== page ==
If gas and oil are somewhat speculative outer continental shelf energy resources, wind energy is not. A January 2015 Bureau of Ocean Energy Management environmental assessment identified three areas off Kitty Hawk and Wilmington that are suitable for commercial development.
The areas comprise almost 200 square miles of ocean and are considered the most promising wind energy resource in the mid-Atlantic region.
Because wind is an energy resource, BOEM is responsible for overseeing its development. Similar to the oil and gas process, the agency sells leases for industrial use.
The permitting process for wind energy is comparable to the procedures used for oil and gas exploration, including state consistency reviews, although there are some significant differences.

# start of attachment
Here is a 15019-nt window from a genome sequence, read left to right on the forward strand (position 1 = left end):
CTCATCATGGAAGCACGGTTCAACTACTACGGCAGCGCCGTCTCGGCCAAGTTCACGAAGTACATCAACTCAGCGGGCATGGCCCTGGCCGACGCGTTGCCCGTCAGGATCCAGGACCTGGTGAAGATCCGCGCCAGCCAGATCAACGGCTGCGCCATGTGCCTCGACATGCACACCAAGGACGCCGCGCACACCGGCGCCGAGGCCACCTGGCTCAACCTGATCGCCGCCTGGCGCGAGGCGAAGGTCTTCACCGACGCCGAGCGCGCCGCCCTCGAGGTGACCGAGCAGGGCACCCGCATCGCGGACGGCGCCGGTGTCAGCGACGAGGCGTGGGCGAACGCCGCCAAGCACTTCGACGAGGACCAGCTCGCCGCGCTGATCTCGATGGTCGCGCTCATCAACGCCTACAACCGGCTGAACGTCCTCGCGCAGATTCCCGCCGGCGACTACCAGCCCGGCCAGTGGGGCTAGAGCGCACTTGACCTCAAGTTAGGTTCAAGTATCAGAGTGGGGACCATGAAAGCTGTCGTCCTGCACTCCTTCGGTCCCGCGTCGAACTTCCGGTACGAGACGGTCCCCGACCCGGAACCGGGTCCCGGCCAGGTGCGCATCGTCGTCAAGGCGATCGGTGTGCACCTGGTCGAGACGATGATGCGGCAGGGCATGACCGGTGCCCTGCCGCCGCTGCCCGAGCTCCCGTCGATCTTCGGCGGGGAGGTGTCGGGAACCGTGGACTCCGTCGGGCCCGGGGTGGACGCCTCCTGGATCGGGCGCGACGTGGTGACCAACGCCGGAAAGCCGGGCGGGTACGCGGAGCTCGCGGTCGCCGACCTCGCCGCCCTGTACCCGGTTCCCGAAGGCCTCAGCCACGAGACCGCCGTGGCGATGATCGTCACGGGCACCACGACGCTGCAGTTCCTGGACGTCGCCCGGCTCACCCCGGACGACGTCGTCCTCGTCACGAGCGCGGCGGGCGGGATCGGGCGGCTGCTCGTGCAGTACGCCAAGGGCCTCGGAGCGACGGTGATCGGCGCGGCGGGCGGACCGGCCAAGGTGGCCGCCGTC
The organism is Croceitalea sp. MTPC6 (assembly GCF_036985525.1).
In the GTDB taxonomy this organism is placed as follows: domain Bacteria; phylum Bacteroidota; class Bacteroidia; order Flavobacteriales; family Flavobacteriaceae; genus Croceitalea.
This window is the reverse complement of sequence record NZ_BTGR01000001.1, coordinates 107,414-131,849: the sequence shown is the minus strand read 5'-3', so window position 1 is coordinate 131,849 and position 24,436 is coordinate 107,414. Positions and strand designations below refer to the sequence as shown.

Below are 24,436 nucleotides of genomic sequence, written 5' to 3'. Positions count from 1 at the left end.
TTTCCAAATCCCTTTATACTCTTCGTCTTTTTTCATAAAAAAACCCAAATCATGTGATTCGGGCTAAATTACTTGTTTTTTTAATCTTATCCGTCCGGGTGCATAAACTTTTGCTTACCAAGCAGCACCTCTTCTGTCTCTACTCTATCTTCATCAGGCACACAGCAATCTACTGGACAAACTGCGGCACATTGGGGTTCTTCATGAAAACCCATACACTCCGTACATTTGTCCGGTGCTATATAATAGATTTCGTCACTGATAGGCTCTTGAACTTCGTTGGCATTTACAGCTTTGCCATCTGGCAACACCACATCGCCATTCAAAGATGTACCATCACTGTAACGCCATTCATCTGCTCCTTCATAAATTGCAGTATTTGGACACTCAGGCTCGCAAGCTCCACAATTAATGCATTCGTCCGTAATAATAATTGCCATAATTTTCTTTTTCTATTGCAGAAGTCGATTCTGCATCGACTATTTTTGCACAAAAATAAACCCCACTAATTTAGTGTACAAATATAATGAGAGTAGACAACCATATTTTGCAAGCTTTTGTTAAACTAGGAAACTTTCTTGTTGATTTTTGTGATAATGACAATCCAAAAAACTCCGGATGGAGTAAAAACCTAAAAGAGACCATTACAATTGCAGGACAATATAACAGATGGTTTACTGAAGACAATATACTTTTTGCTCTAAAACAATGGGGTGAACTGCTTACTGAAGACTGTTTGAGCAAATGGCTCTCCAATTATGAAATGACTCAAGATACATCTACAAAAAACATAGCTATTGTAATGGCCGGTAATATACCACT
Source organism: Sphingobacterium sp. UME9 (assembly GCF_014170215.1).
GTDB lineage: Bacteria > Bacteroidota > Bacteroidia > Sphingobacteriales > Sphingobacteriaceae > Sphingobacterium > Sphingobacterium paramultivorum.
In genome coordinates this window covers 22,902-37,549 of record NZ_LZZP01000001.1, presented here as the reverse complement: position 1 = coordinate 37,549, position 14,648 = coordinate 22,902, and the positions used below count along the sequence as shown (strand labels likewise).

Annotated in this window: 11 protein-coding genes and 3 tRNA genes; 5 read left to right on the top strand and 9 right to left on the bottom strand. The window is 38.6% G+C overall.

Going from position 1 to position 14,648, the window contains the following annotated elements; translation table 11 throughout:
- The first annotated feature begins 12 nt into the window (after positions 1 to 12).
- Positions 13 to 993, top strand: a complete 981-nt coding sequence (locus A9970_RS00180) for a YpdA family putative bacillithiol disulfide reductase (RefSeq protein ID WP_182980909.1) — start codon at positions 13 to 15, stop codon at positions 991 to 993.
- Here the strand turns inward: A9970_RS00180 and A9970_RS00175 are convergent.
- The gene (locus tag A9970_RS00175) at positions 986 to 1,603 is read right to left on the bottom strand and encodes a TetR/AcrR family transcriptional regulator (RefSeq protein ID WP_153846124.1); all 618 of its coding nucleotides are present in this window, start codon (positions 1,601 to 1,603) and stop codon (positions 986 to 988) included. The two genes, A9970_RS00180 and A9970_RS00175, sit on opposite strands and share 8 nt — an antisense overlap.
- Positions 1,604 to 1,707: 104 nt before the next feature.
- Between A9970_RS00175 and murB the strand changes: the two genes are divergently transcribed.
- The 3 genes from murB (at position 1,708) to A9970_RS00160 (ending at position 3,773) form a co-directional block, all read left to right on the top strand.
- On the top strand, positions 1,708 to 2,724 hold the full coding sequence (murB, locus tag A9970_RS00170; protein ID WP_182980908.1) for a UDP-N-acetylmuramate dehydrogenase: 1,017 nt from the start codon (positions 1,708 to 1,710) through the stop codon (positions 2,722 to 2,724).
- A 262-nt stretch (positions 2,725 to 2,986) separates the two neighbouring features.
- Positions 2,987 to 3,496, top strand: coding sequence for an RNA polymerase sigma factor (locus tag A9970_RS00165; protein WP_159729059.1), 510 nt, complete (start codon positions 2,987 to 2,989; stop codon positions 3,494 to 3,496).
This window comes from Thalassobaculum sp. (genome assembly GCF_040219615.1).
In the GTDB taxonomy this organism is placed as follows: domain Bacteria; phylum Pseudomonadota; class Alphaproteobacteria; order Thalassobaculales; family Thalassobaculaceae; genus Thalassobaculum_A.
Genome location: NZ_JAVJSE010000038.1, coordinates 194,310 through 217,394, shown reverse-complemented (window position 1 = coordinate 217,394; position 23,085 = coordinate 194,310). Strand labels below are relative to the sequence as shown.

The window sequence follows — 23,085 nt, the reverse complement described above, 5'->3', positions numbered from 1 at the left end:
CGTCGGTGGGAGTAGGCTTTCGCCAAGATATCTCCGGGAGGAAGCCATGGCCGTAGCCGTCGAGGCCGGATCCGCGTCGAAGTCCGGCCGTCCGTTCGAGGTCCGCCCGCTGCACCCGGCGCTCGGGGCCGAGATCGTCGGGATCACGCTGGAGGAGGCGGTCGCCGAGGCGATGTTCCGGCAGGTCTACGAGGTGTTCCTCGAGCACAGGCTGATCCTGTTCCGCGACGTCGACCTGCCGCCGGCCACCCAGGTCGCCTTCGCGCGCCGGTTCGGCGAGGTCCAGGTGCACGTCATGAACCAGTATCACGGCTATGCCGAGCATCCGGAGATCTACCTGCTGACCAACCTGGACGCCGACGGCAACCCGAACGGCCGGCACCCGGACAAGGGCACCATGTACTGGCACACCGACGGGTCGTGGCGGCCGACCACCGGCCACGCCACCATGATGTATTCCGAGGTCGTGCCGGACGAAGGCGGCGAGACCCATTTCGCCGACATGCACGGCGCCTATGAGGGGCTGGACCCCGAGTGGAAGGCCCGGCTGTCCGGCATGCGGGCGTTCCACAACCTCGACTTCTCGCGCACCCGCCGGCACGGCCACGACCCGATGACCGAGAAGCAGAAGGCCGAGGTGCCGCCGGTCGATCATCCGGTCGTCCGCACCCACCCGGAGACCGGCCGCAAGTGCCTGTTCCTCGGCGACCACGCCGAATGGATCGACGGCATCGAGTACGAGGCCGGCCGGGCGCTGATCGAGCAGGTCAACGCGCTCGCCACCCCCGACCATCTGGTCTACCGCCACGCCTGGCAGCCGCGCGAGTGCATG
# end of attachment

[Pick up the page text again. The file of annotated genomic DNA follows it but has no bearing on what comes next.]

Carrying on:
The Energy Policy Act of 2005 governs how BOEM sells wind-energy leases and how they are permitted. However, the law does not supersede other laws governing the use of the ocean. “EP Act . . . makes clear that federal agencies with permitting authority under other federal laws retain their jurisdiction,” Adam Vann, legislative attorney for the Congressional Research Service, wrote in a 2012 report to Congress.
Although the permitting process for wind energy is similar to oil and gas, it is not as time-consuming and lease sales for wind could occur by summer.
The sale of a lease gives the leaseholder the right to develop the resource, following a two-step permitting process. The first step is a test site to determine if the wind at that location is economically viable. If so, a permit for a permanent turbine site is required.